Critics, including Hogan, say the Purple Line — as now planned — would be too expensive and would soak up too much money from other needs, including clogged roads and deteriorating bridges. As part of his consideration of the project’s future, Hogan has ordered a cost analysis to see whether the line can be built more cheaply.
Maryland Transportation Secretary Pete K. Rahn said the governor is skeptical of supporters’ studies concluding that the Purple Line would bring tens of thousands of new jobs. He said that Hogan believes in a “balance” of money for transit and roads and that politics is not part of the Purple Line calculus.
“The governor has said many times he feels there’s been neglect to highways and bridges, and he wants that addressed,” Rahn said. “I’ve not heard a single whisper of ‘Oh, they didn’t vote for us.’ This is about allocating state resources to statewide needs.”
How much money the state would have to spend on the Purple Line would not be known unless Hogan continues the bid process. Bids are due in August. The state has told the Federal Transit Administration that it could contribute up to $738 million. An additional $900 million would come from federal aid, and the companies that won the bid would help finance much of the rest through a federal loan and private financing. The state would pay back the private sector’s financing costs over time.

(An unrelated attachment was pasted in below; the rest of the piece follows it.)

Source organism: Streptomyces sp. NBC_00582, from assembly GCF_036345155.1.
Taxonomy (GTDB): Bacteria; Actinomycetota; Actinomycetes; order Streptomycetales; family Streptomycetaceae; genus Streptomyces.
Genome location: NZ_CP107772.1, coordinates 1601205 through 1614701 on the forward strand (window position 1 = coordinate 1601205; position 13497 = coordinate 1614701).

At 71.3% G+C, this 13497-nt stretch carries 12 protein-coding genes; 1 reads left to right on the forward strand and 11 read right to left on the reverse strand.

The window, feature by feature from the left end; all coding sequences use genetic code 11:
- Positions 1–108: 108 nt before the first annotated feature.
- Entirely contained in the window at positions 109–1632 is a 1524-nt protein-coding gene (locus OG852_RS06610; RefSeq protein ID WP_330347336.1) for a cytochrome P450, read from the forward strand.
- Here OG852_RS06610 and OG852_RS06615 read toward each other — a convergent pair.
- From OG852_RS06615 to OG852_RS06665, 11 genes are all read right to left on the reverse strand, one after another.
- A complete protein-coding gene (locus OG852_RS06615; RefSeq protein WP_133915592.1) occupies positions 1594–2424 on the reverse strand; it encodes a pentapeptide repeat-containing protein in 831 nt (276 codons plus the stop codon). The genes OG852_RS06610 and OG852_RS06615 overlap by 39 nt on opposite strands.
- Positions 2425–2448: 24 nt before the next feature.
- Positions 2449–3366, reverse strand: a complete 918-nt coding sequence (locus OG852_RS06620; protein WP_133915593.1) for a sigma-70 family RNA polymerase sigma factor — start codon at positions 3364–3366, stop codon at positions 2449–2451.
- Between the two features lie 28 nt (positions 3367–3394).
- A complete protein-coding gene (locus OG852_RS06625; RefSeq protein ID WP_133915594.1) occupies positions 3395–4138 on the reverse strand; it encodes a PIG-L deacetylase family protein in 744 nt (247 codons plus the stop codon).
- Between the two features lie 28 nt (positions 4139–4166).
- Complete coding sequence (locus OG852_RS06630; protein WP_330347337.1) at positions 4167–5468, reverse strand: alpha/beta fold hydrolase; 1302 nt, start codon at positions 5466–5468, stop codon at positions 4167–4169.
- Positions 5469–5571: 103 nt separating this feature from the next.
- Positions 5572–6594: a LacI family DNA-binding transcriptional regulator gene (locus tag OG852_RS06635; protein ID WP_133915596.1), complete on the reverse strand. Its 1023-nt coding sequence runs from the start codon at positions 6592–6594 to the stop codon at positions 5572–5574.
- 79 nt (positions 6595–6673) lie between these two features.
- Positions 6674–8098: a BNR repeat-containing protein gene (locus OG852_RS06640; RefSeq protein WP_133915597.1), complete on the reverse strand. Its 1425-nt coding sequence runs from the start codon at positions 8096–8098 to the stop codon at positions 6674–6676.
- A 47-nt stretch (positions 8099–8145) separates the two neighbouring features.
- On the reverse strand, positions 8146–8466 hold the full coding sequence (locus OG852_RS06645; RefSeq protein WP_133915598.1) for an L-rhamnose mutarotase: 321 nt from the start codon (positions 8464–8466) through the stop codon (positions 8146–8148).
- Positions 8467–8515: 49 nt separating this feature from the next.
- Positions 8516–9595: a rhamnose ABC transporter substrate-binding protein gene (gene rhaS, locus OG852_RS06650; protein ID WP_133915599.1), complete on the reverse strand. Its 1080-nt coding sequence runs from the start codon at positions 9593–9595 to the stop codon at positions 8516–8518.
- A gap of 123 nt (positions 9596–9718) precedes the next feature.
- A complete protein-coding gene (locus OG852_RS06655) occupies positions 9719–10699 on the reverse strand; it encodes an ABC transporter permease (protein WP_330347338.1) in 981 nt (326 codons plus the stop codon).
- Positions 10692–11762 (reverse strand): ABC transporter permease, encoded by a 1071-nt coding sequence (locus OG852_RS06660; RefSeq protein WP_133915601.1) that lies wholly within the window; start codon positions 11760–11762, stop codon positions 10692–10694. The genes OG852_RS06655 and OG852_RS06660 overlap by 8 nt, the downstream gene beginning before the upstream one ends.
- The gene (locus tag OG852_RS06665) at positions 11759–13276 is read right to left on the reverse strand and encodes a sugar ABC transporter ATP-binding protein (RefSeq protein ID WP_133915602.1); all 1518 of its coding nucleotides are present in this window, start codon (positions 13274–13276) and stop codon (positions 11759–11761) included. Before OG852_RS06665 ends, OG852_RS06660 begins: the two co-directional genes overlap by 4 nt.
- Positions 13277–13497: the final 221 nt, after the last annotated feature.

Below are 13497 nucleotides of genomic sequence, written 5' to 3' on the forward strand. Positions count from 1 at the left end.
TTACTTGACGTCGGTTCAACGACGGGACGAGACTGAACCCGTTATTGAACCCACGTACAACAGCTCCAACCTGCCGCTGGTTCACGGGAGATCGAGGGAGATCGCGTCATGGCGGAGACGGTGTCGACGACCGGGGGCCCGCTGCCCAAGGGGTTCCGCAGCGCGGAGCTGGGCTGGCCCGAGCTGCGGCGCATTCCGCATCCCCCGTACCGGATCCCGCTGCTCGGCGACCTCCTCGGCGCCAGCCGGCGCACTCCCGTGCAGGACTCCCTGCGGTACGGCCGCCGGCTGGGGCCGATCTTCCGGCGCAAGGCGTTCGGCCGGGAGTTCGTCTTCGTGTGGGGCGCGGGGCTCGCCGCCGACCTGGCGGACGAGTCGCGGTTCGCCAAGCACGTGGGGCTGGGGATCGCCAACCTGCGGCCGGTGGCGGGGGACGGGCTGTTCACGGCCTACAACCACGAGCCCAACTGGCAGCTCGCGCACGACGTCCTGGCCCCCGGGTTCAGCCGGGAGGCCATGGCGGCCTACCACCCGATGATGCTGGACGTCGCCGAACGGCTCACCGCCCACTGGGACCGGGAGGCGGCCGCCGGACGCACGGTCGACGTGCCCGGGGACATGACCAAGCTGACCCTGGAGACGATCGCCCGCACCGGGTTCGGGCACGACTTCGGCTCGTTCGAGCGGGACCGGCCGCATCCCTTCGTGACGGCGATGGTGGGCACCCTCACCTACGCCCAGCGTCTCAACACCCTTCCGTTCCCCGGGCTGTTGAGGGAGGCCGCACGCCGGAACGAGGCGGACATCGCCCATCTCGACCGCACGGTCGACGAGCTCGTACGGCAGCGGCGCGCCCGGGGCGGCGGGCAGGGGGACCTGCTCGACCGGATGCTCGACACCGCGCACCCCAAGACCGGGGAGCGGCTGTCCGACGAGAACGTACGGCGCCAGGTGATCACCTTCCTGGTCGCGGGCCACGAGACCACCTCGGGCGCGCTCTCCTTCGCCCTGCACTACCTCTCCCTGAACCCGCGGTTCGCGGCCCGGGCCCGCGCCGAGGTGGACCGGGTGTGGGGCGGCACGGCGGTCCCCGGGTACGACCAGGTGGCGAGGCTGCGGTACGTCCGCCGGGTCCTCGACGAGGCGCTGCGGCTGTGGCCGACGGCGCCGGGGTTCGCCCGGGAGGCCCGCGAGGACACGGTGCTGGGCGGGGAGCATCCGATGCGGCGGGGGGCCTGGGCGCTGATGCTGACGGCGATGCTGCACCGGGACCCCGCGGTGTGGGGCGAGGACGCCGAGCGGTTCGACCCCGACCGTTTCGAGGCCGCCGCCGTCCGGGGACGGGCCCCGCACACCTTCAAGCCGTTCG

Hogan would face criticism should he kill the project, even if doing so would save money. In addition to securing a recommendation for nearly $1 billion in highly competitive federal grants, the state has spent $208 million on engineering studies and early design work. Planning has also entailed 13 years of hashing out the details by public officials, government workers and residents. The project has passed its federal environmental review.
“It’s hard to make the case that you’re making good fiscal decisions if it looks like you wasted money and time spent trying to get these projects off the ground,” said Bullock, the Towson professor.